The below summary details some of the key points that SWO took away from the two day conference in Manchester. 

The main priorities/themes for the conference:

• sharing best practice across the local authority and public sector research industry

• how to raise the profile of the research industry

• how to improve engagement between academic research, and local government

• how to evidence what difference your work makes to local communities

Key websites, projects and tips:

• Stats Users Net: This online forum launched (with involvement from LARIA) last year. You can find out more, become a member and participate in discussions, here.

• The Alliance for Useful Evidence have produced a report “Squaring the Circle: Evidence at the Local Level”. The report looks at how local authorities and their partners are making use of evidence in the current climate of cuts in funding and a sluggish economy. Some of the findings from this work have been used to inform the development of the What Works Centres.

• There was some discussion of the emerging What Works Centres. The four centres (for Local Economic Growth, Ageing Better, Crime Reduction, Early Intervention) are intended to act as a ‘NICE’ for social policy. The centres will not generate evidence, but will work to synthesise and rank available evidence. The format/interface is likely to be similar to the Education Endowment Fund website (the Teaching and Learning toolkit), but will vary between the centres according to the nature of the evidence. The Centres have funding for 3 years in the first instance, and a National Advisor will lead the network and advise ministers. This post will be appointed in the next two weeks.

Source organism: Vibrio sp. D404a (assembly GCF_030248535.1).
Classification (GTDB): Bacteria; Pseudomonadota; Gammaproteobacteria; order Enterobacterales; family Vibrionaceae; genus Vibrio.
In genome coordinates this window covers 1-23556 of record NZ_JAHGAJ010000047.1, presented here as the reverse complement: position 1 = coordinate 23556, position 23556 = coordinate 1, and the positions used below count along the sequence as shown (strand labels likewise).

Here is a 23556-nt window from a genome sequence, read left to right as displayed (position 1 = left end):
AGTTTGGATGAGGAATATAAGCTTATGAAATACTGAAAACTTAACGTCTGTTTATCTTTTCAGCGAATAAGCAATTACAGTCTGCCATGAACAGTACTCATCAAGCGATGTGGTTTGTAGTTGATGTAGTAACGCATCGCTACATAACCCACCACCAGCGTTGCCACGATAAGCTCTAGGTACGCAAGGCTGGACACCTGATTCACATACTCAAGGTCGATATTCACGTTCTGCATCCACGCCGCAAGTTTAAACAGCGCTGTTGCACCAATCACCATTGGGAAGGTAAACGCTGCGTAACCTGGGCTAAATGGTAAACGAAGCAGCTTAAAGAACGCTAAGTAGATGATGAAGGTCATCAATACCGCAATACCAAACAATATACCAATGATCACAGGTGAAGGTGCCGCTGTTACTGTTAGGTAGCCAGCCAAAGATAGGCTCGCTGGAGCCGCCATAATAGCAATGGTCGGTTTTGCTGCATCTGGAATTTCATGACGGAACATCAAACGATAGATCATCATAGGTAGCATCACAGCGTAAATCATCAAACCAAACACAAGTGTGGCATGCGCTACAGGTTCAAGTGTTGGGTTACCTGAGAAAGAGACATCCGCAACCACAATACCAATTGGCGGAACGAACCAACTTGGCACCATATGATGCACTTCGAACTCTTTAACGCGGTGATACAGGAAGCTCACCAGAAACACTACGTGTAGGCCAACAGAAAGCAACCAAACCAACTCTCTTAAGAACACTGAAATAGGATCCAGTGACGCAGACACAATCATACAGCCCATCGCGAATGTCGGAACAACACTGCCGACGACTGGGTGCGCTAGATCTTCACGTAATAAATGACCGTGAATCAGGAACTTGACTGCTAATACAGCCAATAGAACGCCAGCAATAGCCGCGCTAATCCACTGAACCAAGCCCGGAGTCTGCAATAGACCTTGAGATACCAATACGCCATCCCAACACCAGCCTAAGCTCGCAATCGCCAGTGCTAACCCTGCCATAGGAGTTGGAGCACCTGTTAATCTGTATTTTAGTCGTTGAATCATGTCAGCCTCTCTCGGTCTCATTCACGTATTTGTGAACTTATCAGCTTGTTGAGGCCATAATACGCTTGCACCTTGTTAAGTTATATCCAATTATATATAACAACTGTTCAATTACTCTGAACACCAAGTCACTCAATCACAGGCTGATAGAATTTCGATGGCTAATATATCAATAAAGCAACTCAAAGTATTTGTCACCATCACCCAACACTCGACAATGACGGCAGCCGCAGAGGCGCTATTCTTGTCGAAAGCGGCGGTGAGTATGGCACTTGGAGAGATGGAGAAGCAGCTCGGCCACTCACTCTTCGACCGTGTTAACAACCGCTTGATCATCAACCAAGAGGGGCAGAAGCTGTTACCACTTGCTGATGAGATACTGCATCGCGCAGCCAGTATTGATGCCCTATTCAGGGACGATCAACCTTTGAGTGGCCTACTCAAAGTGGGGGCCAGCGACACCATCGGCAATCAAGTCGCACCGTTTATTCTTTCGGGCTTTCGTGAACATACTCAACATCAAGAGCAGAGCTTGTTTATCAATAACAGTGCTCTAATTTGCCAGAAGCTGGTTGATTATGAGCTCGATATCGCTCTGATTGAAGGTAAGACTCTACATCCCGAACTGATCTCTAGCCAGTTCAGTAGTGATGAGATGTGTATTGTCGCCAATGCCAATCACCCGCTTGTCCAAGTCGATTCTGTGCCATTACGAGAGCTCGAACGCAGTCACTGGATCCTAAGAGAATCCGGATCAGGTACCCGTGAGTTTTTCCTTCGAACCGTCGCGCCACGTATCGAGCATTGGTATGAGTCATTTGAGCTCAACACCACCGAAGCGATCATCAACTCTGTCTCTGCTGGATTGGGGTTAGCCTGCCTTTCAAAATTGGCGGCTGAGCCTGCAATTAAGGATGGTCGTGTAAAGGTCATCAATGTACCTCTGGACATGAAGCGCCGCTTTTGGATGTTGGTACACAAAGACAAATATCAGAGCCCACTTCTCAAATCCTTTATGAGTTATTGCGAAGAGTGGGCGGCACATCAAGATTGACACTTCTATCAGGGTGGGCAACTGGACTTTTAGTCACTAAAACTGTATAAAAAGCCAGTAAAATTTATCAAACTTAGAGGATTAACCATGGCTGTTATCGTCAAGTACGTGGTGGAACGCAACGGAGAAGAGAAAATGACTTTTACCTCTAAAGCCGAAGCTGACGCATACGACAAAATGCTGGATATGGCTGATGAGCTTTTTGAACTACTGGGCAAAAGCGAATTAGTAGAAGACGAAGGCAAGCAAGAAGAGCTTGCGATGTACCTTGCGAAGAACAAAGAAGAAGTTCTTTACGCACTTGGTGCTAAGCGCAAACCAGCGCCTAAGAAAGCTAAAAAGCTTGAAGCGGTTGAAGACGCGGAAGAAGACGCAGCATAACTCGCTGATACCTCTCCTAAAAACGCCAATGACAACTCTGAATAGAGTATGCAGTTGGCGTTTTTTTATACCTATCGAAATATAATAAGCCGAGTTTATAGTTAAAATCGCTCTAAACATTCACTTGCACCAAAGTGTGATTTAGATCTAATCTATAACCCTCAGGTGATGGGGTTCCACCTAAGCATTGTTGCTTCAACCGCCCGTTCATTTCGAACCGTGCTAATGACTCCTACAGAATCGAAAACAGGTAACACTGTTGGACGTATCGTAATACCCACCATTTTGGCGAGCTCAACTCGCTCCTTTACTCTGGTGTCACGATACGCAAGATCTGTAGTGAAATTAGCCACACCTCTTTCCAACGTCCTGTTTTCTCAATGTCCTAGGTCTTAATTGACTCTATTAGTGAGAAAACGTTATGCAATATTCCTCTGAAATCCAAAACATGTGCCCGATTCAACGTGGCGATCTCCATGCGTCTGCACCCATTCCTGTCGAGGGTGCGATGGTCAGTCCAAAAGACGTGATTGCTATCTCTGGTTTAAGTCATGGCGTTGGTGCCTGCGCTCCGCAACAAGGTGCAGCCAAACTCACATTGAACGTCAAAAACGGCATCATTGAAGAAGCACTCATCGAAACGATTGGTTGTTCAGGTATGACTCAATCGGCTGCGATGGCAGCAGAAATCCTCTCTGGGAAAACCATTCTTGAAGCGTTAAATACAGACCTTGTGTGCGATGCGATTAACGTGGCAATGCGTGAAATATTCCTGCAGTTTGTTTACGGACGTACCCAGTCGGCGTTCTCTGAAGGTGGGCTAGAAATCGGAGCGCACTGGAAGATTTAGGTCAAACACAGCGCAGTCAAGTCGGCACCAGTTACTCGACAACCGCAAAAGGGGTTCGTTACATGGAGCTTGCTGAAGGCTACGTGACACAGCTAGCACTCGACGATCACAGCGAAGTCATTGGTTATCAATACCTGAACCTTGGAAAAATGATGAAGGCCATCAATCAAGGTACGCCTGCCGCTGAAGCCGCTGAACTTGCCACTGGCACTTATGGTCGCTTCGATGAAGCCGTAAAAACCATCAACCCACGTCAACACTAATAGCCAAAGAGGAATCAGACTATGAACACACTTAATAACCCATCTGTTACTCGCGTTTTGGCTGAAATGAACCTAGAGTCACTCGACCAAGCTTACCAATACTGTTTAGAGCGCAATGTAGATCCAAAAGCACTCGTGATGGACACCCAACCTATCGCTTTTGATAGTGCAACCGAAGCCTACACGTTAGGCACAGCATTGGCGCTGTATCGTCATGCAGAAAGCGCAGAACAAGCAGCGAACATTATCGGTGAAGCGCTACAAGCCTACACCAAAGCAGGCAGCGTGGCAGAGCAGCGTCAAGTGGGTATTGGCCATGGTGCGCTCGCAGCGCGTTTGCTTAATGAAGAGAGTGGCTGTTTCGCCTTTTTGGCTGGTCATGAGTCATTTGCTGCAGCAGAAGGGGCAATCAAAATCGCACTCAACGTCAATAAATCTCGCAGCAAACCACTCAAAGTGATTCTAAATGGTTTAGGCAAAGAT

• Skills for Justice presented on the new Local Authority National Occupational Standards. These present an outcomes-based perspective on the key skills required for the following roles: Economic Development, Communications Officer, and Researcher. Find out more about the skills required by clicking  here.  The Skills for Justice’s local government page is available here.

• Sheffield Hallam University have produced a report on how communities will be hit by welfare reform, and what the associated impact(s) on local economies might be. Find out more about welfare reform and labour markets here.

• The ONS Beyond 2011 Programme is continuing. There will be a further consultation on the programme shortly, and a final decision on the future of the Census will be taken by end March next year. There was some discussion about the importance of responding to this consultation, as this will be the last opportunity to input into the process. It will be important to put an economic value on the Census data in any response.

• John Newton, Chief Knowledge Officer for Public Health England, noted a couple of points about the data that PHE will continue to make available through their eight Knowledge and Intelligence Teams. This will include key products such as the Local Health Profiles, mortality dashboard, public health outcomes framework, GP profiles, NHS Atlas of Healthcare Variation. Also noted that a mapped version of the local health profiles are available at MSOA level, as well as local authority. These are accessible here.